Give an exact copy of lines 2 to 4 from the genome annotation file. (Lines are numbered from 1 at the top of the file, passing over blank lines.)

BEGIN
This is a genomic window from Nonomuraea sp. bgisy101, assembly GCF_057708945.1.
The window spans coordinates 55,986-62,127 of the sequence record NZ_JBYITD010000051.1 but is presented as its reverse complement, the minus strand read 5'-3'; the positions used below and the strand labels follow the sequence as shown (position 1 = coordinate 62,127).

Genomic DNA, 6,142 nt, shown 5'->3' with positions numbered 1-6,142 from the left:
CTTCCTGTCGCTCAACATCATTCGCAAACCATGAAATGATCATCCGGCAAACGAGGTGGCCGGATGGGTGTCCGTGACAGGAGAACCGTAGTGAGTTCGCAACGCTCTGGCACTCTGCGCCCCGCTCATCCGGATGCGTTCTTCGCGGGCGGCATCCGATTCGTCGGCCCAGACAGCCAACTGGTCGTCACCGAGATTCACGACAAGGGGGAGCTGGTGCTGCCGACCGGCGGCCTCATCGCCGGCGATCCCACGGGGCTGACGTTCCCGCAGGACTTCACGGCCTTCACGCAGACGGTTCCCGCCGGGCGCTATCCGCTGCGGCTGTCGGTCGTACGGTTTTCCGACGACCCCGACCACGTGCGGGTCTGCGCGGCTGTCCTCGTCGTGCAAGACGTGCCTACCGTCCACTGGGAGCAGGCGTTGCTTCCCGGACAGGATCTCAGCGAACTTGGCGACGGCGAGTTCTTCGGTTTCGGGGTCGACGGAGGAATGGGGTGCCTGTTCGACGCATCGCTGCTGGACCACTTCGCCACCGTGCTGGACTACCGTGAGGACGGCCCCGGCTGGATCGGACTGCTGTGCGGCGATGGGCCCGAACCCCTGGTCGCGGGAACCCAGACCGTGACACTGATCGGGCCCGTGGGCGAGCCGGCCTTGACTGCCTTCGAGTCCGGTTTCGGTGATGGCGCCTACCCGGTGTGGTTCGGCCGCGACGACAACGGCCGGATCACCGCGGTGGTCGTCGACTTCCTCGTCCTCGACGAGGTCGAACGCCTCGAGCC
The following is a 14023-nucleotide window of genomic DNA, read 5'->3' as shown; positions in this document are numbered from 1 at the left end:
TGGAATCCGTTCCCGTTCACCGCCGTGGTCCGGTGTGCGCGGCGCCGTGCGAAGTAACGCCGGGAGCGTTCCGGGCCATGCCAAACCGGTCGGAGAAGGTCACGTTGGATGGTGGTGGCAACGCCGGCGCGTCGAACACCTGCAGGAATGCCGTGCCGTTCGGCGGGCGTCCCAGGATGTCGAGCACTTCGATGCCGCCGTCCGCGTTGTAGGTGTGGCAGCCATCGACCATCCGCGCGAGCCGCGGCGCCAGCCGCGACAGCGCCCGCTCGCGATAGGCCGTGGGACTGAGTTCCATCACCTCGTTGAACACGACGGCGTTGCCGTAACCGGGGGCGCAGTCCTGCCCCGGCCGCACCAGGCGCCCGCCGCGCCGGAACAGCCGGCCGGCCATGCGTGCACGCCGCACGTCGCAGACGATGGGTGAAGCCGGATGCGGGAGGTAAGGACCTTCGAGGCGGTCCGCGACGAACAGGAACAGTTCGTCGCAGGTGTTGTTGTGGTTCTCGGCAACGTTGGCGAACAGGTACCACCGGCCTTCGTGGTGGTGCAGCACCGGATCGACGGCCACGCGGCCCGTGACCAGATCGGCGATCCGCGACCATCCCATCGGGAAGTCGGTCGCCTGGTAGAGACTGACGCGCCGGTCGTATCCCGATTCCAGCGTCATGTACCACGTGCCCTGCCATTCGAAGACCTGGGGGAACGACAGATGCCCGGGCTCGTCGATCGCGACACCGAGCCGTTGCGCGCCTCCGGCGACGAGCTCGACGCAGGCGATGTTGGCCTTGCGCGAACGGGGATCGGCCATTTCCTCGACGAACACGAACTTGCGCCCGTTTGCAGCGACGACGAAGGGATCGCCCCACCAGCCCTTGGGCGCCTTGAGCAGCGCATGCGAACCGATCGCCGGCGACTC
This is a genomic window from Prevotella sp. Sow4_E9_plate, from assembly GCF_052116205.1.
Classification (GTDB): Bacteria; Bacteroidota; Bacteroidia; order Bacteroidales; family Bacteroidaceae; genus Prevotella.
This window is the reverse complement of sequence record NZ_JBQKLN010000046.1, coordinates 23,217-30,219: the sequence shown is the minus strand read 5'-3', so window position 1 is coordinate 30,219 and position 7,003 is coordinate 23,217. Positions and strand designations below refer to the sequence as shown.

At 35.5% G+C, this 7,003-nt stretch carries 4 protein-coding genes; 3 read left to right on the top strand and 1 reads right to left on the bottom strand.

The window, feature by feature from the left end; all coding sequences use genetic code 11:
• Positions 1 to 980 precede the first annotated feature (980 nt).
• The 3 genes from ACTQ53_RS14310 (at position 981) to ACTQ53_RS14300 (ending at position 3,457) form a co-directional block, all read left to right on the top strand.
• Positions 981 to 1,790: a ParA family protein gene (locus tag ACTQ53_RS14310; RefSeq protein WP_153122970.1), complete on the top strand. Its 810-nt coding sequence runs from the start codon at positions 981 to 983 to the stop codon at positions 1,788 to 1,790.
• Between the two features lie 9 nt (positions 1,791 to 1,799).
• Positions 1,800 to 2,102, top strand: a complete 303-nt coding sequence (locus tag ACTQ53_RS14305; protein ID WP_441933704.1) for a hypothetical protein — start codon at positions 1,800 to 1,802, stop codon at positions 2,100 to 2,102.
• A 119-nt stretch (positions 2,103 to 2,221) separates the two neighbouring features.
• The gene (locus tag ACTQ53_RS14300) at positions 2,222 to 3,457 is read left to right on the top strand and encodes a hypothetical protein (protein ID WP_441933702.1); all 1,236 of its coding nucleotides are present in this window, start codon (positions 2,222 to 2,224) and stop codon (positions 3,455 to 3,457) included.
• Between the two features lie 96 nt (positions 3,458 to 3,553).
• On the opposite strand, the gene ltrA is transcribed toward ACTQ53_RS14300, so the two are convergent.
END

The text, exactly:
The window spans coordinates 55,986-62,127 of the sequence record NZ_JBYITD010000051.1 but is presented as its reverse complement, the minus strand read 5'-3'; the positions used below and the strand labels follow the sequence as shown (position 1 = coordinate 62,127).

Genomic DNA, 6,142 nt, shown 5'->3' with positions numbered 1-6,142 from the left:
CTTCCTGTCGCTCAACATCATTCGCAAACCATGAAATGATCATCCGGCAAACGAGGTGGCCGGATGGGTGTCCGTGACAGGAGAACCGTAGTGAGTTCGCAACGCTCTGGCACTCTGCGCCCCGCTCATCCGGATGCGTTCTTCGCGGGCGGCATCCGATTCGTCGGCCCAGACAGCCAACTGGTCGTCACCGAGATTCACGACAAGGGGGAGCTGGTGCTGCCGACCGGCGGCCTCATCGCCGGCGATCCCACGGGGCTGACGTTCCCGCAGGACTTCACGGCCTTCACGCAGACGGTTCCCGCCGGGCGCTATCCGCTGCGGCTGTCGGTCGTACGGTTTTCCGACGACCCCGACCACGTGCGGGTCTGCGCGGCTGTCCTCGTCGTGCAAGACGTGCCTACCGTCCACTGGGAGCAGGCGTTGCTTCCCGGACAGGATCTCAGCGAACTTGGCGACGGCGAGTTCTTCGGTTTCGGGGTCGACGGAGGAATGGGGTGCCTGTTCGACGCATCGCTGCTGGACCACTTCGCCACCGTGCTGGACTACCGTGAGGACGGCCCCGGCTGGATCGGACTGCTGTGCGGCGATGGGCCCGAACCCCTGGTCGCGGGAACCCAGACCGTGACACTGATCGGGCCCGTGGGCGAGCCGGCCTTGACTGCCTTCGAGTCCGGTTTCGGTGATGGCGCCTACCCGGTGTGGTTCGGCCGCGACGACAACGGCCGGATCACCGCGGTGGTCGTCGACTTCCTCGTCCTCGACGAGGTCGAACGCCTCGAGCC